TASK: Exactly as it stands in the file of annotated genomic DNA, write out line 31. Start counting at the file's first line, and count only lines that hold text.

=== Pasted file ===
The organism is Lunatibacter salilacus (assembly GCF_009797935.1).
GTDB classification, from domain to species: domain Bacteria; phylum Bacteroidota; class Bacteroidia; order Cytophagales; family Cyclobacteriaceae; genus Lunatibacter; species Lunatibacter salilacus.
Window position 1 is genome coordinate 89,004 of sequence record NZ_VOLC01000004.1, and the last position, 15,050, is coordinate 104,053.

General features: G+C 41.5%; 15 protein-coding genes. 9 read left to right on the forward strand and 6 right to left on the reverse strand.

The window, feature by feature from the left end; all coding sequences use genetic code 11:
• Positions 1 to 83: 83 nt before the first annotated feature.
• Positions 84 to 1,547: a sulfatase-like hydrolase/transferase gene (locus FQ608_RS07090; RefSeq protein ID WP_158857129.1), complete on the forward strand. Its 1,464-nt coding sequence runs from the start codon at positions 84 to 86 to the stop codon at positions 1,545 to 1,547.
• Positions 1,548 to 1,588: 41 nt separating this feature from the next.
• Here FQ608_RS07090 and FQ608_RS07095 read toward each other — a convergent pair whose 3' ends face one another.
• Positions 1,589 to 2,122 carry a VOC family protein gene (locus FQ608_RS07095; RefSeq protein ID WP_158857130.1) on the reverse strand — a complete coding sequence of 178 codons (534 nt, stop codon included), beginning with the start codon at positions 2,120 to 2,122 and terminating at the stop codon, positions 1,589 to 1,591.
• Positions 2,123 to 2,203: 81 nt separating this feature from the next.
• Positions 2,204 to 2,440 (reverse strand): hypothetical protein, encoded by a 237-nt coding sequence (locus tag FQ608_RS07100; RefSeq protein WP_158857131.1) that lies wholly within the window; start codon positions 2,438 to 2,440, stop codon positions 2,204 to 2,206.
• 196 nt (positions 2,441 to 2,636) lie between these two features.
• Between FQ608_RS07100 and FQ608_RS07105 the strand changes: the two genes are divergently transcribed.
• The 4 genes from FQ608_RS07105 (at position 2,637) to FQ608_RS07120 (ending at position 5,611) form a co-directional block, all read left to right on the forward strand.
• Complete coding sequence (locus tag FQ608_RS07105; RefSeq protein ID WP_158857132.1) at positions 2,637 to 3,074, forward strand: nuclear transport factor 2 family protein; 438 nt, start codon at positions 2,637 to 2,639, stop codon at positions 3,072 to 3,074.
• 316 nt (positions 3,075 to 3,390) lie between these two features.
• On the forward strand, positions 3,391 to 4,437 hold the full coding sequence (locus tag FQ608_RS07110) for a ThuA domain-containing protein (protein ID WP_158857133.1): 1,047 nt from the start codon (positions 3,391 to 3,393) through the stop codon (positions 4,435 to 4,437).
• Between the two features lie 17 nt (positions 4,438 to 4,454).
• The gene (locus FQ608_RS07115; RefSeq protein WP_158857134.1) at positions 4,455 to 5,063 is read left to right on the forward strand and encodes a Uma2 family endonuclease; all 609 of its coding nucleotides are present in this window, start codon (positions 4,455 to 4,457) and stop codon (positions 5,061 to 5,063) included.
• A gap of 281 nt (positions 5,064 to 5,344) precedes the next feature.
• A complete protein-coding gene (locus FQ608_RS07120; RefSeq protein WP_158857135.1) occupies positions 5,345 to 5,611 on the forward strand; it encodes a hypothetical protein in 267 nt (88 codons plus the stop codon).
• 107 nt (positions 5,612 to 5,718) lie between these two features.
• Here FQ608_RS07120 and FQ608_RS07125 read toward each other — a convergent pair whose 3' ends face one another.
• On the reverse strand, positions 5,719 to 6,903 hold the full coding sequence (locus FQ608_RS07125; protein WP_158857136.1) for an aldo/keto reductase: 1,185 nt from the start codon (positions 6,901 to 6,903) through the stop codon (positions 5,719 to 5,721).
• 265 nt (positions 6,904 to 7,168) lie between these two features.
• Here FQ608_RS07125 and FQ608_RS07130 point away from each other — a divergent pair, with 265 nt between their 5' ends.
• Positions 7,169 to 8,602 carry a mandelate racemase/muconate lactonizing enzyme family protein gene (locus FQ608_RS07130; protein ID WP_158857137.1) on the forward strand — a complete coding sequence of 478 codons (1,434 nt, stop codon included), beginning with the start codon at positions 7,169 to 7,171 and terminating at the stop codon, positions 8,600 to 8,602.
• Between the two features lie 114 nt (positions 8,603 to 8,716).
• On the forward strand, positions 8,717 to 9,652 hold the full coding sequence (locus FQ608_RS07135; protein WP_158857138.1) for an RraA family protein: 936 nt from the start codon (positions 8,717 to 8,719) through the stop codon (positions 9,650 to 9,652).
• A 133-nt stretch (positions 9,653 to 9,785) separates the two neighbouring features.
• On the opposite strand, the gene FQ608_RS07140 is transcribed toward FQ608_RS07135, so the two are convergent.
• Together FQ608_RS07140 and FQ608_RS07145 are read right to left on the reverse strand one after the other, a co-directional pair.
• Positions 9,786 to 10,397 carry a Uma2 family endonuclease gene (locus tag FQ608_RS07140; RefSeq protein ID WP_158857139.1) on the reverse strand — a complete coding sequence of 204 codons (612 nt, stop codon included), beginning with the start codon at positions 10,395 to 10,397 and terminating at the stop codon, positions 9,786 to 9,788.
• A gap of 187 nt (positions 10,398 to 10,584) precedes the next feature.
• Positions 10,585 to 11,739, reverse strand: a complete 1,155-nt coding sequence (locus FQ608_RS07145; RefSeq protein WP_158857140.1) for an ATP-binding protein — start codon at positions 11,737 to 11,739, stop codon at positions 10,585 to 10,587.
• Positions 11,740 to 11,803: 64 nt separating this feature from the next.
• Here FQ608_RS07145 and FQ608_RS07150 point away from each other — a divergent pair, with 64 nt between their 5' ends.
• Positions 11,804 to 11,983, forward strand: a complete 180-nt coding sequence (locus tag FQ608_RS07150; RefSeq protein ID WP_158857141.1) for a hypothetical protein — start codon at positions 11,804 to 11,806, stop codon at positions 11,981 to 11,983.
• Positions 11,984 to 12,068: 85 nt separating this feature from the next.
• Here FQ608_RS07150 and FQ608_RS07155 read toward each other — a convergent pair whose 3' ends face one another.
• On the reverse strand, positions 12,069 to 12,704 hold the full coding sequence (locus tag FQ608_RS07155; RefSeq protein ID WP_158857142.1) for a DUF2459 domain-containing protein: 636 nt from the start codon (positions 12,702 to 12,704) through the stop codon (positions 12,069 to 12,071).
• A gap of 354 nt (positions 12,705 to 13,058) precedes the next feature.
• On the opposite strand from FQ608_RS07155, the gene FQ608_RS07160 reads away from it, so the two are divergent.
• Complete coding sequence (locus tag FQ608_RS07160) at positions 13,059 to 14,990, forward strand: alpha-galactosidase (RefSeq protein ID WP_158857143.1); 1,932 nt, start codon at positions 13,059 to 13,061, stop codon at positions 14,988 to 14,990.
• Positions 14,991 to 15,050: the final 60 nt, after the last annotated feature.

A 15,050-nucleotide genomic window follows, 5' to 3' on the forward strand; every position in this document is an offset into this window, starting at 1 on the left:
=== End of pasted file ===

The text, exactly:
• A 133-nt stretch (positions 9,653 to 9,785) separates the two neighbouring features.